Farms, Cities, Animals, and the Museum

Posted: November 8, 2016 - 15:05 , by Stacey Kerr
A goat is milked in front of the ROM for "The Goat, the Honey, and the Museum" project by Bill Burns. Photo by Teghan Dodds

Guest blog by Environmental Visual Communication student Teghan Dodds

Goats are not something you’d expect to see within the confines of the city, and especially not on Toronto’s Bloor Street with its upscale shops and prestigious historical buildings. Yet, cities depend on agricultural activity, including goats, bees, and farms in general, to thrive and nourish those within them. This is the type of understanding that artist Bill Burns is inspiring with his current project, entitled The Goat, the Honey, and the Museum, which will animate the ROM with a libretto from the largest choir of its kind in the world, while communicating the narratives surrounding nature and civil society that he’s become famous for through past projects, like Safety Gear for Small Animals.

A Goat is milked in front of the ROM. Photo by Teghan Dodds

“The Goat, the Honey, and the Museum” is an art spectacle in two parts happening on site at the ROM.  It began with The Great Goat Milking on Sunday, October 30th in front of the main entrance, and concludes with The Great Choir on December 4th, which involves a performance from the Dogs & Boats & Airplanes children’s choir inside the ROM’s galleries. The first part of the spectacle, the Great Goat Milking, involved goat milking, honey rendering and the mixing of the two, supported by River’s Edge Goat Dairy and the Toronto Beekeepers Collective. 

Photo of artist Bill Burns. Photo by Teghan Dodds

Bill Burns’ unique project, which is funded in part by the Toronto Arts Council, aims to deepen our understanding of the interdependencies between farms, cities, animals, and the Museum. This project follows the themes of his previous work, but encourages viewers to consider specifically the role of the Museum as an institution for learning about nature, art and culture. The choir, directed by Alan Glasser, is also far from what you’d expect, as instead of singing, its members will be using sounds from animals, industry, and culture to share their story. Also collaborating on the project are Krys Verrall (Liberettist) and Carrie Perrault (Associate Producer).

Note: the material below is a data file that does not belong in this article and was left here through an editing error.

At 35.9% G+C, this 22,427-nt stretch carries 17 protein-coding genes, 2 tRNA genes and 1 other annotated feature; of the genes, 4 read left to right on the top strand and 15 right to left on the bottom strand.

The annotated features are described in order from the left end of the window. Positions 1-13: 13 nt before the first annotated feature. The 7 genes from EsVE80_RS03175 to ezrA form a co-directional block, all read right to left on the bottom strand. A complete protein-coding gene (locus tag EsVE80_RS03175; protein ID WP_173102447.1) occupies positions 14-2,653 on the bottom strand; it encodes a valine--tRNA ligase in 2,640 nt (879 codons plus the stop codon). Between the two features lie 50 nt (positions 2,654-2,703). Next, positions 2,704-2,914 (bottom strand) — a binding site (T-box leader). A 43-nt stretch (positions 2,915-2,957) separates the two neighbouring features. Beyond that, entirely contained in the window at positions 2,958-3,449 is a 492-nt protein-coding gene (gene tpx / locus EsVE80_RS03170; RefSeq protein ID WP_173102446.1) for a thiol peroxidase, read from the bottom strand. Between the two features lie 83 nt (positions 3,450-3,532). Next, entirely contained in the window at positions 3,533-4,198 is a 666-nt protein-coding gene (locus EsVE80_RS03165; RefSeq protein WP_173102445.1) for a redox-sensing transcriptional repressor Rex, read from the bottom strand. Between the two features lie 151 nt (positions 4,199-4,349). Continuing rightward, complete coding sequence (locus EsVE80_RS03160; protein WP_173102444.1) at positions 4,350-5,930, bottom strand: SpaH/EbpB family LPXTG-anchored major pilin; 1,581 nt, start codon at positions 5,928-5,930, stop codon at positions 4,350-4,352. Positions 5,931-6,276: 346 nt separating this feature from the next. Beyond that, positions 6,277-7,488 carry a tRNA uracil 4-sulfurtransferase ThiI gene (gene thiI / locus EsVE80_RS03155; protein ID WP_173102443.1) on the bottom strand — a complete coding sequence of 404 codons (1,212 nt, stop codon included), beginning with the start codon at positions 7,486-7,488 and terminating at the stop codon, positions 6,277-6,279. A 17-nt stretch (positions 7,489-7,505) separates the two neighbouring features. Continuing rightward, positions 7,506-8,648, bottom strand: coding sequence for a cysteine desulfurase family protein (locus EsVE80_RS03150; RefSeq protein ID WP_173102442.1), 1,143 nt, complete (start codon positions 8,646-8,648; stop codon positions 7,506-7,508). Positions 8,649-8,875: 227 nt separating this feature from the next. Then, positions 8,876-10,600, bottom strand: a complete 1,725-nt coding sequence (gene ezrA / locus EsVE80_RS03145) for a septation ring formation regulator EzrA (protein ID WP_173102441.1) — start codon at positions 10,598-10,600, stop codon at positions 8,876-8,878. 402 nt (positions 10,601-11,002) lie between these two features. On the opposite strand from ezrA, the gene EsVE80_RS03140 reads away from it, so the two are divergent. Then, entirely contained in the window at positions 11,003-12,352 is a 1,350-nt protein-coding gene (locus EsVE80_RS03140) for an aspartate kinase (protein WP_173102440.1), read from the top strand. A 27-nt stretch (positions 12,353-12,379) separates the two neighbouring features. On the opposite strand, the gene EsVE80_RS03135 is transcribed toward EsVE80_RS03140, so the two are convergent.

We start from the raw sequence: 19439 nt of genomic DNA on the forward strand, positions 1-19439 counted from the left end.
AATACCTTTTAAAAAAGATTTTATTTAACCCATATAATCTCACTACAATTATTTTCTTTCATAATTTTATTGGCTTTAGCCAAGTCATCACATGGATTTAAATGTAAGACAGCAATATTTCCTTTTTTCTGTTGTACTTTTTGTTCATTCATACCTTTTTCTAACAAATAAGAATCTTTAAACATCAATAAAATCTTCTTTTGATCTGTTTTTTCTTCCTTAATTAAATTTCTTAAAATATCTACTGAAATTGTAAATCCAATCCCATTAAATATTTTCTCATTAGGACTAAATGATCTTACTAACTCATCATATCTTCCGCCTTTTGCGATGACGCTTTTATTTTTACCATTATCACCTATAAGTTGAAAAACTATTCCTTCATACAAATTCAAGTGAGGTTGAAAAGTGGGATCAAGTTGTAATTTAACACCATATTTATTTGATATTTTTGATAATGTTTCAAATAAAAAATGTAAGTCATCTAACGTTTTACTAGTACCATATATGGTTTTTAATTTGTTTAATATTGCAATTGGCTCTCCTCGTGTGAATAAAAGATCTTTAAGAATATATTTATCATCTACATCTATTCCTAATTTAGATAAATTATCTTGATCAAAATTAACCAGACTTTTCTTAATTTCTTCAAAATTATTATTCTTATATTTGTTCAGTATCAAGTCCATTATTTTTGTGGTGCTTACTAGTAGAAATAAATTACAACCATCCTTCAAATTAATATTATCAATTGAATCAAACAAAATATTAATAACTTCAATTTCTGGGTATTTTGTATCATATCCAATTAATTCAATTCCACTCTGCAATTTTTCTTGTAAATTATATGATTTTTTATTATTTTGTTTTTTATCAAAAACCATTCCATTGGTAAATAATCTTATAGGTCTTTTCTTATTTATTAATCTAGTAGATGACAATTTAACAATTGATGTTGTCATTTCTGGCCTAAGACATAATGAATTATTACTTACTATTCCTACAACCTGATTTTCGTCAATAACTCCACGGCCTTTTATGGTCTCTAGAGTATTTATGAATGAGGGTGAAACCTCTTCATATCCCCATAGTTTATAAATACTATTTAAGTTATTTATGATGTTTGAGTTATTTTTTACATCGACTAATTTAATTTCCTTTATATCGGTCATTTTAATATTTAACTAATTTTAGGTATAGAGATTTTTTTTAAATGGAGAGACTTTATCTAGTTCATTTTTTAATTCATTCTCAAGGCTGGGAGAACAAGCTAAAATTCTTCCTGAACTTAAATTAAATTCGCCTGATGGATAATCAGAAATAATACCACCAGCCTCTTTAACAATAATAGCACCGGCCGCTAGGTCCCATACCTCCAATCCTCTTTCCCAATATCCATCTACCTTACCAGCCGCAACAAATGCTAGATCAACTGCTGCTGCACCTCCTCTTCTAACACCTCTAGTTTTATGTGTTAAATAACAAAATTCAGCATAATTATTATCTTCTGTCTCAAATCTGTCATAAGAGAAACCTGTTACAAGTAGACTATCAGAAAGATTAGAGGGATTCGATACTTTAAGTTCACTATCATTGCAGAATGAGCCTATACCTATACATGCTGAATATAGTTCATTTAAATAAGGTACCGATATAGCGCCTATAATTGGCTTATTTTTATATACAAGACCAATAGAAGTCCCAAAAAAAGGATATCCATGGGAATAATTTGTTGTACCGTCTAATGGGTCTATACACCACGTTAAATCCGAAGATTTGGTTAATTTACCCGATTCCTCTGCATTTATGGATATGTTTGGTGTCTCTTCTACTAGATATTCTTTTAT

In preparation for the performance, on July 5th, ROM staff Dave Ireland and Jacqueline Miller gave Bill Burns and his team a tour of the mammalogy collection back of house where they were able to discover intriguing specimens, such as bats from around the world preserved in jars and large prepared specimens like lions, bears and zebra, to include in their September tour for the Dogs & Boats & Airplanes choir. They also explored the Schad Gallery of Biodiversity and other areas in the museum to decide where the acoustics would be the most effective, and how different areas would complement the mood of the piece. 

Dave Ireland and Bill Burns considering the acoustics of the totem pole stair case. Photo by Teghan Dodds

Students in the choir were able to see skeletons like this when they toured the ROM to get inspiration for their libretto. Photo by Teghan Dodds

On September 19th, Bill Burns brought the students from Toronto’s Lord Lansdowne Junior Public School and da Vinci Alternative Public School, who make up the Dogs & Boats & Airplanes choir, into the back of house collection spaces to learn about biodiversity and inspire the libretto that they will perform as they travel through the museum on December 4th. Students were able to sketch, photograph, and brainstorm in a special back-of-house tour that included a visit to the mammalogy classroom, a sneak peak of those cool critters preserved in jars, and a hands-on session with furs and skeletons. 

Photo by Teghan Dodds

Photo by Teghan Dodds

Bill Burns’ project challenged the choir members to think about what inspired them about what is being communicated about natural history within the museum’s walls, and to share it through a composition of non-verbal sounds. The result is something unexpected in the context of a museum, and inspires viewers to consider Burns’ ongoing explorations into the themes of nature, art and civil society.

Students from the choir worked alongside Bill Burns in the ROM's collections on September 19th. Photo by Teghan Dodds

The Goat, the Honey, and the Museum highlights the role of the artist in a museum. Artists interrogate their surroundings, and force us to ask tricky questions. They also provide valuable feedback and insight on our work – and make connections between our institutional silos. If you’re still wondering what the connection is between farms, animals, cities, and museums, come to the final instalment of the project at the ROM on Sunday, December 4th and immerse yourself in what Bill Burns and the Dogs & Boats & Airplanes choir have to offer. 

Photo by Teghan Dodds

 

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